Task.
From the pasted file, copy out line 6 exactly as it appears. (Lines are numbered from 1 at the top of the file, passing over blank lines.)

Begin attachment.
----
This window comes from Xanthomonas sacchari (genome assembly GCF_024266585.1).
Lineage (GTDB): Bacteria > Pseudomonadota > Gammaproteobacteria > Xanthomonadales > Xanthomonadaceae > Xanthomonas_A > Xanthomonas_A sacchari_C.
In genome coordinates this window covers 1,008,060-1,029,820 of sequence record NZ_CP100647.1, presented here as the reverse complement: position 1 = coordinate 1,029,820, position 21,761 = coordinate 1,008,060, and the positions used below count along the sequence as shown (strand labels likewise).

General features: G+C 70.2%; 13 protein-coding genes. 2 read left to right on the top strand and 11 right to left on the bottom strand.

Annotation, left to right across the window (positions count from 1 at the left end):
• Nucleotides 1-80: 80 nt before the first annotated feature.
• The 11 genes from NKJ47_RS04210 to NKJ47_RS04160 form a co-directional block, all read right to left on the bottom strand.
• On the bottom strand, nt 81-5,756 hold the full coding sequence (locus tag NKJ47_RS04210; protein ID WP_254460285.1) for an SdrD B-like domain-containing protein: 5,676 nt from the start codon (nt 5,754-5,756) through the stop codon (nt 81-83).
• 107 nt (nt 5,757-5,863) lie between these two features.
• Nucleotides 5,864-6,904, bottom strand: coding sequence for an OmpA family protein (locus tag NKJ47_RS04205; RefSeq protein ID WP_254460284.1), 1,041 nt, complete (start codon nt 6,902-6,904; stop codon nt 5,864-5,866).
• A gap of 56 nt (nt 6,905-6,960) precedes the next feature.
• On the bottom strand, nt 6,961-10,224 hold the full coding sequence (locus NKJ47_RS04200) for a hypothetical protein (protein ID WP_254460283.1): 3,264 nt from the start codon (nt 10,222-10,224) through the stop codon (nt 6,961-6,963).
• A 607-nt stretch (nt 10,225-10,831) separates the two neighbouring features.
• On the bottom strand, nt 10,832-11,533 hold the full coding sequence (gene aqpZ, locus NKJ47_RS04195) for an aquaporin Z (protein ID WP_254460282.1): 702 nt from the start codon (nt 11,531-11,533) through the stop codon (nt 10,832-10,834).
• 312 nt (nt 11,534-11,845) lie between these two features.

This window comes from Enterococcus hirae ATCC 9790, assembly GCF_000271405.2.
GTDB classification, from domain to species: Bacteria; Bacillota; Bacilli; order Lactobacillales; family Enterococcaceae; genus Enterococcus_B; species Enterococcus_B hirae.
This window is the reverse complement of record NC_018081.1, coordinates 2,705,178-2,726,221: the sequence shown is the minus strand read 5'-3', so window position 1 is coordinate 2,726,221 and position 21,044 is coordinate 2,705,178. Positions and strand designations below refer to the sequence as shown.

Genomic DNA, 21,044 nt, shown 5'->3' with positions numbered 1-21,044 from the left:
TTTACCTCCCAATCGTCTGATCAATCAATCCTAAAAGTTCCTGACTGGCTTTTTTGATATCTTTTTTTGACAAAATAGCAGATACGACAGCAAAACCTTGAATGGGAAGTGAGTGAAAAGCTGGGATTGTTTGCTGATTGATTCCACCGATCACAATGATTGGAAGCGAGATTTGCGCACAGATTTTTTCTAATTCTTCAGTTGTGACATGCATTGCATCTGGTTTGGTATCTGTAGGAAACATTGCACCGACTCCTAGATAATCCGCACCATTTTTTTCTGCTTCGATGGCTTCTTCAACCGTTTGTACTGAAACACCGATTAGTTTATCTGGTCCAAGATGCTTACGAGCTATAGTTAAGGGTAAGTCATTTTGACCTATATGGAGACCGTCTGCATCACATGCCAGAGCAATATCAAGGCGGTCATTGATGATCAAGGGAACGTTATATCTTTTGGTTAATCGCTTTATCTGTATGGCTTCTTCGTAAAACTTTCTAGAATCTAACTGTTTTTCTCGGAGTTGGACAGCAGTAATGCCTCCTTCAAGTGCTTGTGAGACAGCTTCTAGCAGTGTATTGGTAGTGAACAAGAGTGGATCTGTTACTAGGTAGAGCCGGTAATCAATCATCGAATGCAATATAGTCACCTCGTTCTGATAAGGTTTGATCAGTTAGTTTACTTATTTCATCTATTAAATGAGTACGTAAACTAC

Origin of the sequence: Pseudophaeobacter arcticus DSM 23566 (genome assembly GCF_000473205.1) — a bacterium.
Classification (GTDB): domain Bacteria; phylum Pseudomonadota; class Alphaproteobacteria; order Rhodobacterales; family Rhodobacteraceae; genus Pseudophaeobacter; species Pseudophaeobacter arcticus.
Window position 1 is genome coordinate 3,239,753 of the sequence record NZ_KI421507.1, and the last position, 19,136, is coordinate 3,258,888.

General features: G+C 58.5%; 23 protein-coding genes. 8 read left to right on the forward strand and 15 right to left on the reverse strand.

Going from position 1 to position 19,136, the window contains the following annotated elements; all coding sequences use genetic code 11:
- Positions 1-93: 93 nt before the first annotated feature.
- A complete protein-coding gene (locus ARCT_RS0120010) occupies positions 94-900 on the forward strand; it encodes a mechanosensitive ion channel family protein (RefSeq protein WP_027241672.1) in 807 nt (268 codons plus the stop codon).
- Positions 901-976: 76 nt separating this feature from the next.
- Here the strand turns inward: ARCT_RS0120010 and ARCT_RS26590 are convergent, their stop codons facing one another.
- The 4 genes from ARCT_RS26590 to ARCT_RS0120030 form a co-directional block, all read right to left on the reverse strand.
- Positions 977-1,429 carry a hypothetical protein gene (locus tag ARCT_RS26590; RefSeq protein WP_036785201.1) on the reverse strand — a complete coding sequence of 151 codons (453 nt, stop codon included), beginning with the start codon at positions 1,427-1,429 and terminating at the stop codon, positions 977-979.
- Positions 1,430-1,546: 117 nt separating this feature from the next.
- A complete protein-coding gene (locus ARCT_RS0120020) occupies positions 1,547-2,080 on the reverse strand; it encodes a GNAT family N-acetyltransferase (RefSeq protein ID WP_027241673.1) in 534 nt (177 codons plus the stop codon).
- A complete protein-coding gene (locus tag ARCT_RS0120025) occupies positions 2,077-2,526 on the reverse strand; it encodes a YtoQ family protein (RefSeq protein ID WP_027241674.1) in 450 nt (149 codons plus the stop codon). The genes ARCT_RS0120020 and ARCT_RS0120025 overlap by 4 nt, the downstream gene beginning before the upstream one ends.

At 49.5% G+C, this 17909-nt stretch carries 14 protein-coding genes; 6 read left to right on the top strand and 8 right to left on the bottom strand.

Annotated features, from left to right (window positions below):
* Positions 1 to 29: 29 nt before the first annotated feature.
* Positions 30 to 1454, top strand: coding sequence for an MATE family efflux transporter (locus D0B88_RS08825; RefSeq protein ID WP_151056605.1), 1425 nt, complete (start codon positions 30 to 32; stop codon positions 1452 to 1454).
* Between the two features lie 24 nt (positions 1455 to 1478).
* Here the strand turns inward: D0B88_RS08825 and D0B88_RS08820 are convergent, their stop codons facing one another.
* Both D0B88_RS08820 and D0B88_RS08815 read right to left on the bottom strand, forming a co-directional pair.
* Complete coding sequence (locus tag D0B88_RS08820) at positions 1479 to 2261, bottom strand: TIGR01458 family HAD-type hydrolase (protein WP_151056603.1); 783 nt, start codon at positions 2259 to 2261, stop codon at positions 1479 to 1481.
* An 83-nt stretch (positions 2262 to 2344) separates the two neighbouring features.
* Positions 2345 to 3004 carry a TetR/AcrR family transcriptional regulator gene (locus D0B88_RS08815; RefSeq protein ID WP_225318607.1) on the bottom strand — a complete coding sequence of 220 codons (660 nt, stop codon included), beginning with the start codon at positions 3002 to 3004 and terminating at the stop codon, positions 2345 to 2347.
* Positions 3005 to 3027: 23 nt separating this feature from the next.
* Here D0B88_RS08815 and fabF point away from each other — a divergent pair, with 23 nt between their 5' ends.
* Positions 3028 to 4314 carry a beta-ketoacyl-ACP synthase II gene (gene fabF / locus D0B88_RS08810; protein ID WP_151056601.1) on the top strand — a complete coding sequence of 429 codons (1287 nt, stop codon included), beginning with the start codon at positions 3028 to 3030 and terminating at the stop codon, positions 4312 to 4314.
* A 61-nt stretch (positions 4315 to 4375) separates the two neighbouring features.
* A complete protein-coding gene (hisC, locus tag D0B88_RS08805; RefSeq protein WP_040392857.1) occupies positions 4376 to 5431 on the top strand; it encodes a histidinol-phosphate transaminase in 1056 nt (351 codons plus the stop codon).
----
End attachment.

• Nucleotides 1-80: 80 nt before the first annotated feature.